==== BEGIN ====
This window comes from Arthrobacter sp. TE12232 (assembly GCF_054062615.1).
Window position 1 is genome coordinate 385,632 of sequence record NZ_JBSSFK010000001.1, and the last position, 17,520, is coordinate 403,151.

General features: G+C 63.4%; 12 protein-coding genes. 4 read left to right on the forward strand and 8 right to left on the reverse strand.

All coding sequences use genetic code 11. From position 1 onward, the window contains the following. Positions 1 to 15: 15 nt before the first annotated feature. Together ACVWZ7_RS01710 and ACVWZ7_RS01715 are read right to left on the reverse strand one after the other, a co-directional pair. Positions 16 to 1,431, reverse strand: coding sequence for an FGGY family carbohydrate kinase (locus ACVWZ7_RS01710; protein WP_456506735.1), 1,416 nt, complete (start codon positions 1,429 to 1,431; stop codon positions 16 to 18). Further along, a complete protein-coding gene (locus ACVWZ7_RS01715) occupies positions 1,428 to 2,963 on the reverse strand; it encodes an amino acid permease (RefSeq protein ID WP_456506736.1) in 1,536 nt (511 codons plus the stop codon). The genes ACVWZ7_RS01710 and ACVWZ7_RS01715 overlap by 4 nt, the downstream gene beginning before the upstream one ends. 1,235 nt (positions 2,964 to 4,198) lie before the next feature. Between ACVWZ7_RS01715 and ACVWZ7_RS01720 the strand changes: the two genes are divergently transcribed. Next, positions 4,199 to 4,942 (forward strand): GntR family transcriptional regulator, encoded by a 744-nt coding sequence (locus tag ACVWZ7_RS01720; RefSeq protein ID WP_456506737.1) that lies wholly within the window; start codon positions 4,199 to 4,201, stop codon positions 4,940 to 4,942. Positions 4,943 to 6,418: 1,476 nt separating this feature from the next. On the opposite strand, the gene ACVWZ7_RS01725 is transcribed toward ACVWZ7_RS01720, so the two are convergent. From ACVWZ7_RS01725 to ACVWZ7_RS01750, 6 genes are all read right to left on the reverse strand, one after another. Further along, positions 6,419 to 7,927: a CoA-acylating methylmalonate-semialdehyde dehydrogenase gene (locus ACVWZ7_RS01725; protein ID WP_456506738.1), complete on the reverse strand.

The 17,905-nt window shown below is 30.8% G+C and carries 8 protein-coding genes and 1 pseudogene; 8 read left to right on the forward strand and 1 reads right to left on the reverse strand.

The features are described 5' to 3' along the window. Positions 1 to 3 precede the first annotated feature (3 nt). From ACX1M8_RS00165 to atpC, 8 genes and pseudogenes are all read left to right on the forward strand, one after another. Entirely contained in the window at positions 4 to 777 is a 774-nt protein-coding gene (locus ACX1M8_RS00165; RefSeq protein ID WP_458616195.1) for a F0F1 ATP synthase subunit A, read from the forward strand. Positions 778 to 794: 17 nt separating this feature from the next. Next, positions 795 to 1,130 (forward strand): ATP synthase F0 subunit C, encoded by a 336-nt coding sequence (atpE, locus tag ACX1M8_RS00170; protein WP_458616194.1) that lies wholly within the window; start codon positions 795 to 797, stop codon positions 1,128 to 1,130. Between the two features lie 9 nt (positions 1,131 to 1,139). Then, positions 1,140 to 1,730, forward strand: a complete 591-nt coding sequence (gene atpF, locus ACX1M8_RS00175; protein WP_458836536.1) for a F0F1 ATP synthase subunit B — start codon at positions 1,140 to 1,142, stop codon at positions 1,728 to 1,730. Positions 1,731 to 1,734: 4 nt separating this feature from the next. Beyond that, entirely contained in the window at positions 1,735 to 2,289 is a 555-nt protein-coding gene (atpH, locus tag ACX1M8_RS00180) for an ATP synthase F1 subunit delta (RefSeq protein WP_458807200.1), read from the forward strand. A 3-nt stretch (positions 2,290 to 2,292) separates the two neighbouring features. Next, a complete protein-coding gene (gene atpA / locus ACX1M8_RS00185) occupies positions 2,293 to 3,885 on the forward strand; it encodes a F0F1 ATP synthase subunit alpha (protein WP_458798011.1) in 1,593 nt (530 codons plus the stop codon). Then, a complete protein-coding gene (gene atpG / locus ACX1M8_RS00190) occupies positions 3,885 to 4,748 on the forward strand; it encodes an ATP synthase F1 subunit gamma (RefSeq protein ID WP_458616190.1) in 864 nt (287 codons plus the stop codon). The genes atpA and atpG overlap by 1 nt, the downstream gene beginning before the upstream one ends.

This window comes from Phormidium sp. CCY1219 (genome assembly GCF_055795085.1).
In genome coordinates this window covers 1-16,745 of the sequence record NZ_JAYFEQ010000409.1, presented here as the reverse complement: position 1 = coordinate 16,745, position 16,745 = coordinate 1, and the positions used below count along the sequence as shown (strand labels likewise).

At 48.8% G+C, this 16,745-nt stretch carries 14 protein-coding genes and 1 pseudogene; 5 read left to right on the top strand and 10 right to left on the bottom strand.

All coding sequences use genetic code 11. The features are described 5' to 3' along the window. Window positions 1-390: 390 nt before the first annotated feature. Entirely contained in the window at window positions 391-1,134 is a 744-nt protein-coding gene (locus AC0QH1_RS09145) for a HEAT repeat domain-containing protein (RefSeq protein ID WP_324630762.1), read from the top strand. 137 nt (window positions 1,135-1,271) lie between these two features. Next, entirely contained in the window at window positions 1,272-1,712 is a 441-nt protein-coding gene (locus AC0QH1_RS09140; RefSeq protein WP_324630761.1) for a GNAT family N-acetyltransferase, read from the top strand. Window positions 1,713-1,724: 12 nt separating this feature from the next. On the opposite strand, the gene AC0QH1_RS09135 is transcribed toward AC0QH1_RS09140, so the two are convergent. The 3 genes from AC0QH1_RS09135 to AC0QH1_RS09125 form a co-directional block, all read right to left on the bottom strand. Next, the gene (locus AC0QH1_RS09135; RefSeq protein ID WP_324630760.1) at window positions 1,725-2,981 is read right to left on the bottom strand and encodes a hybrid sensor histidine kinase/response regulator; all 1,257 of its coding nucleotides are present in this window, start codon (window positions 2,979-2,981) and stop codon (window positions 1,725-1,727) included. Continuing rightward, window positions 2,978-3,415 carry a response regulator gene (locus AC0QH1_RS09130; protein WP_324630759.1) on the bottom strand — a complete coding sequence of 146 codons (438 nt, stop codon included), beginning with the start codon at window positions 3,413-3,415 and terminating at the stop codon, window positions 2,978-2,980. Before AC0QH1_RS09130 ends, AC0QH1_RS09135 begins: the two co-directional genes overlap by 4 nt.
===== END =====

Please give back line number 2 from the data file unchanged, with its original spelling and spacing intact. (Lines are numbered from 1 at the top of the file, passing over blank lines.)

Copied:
Window position 1 is genome coordinate 385,632 of sequence record NZ_JBSSFK010000001.1, and the last position, 17,520, is coordinate 403,151.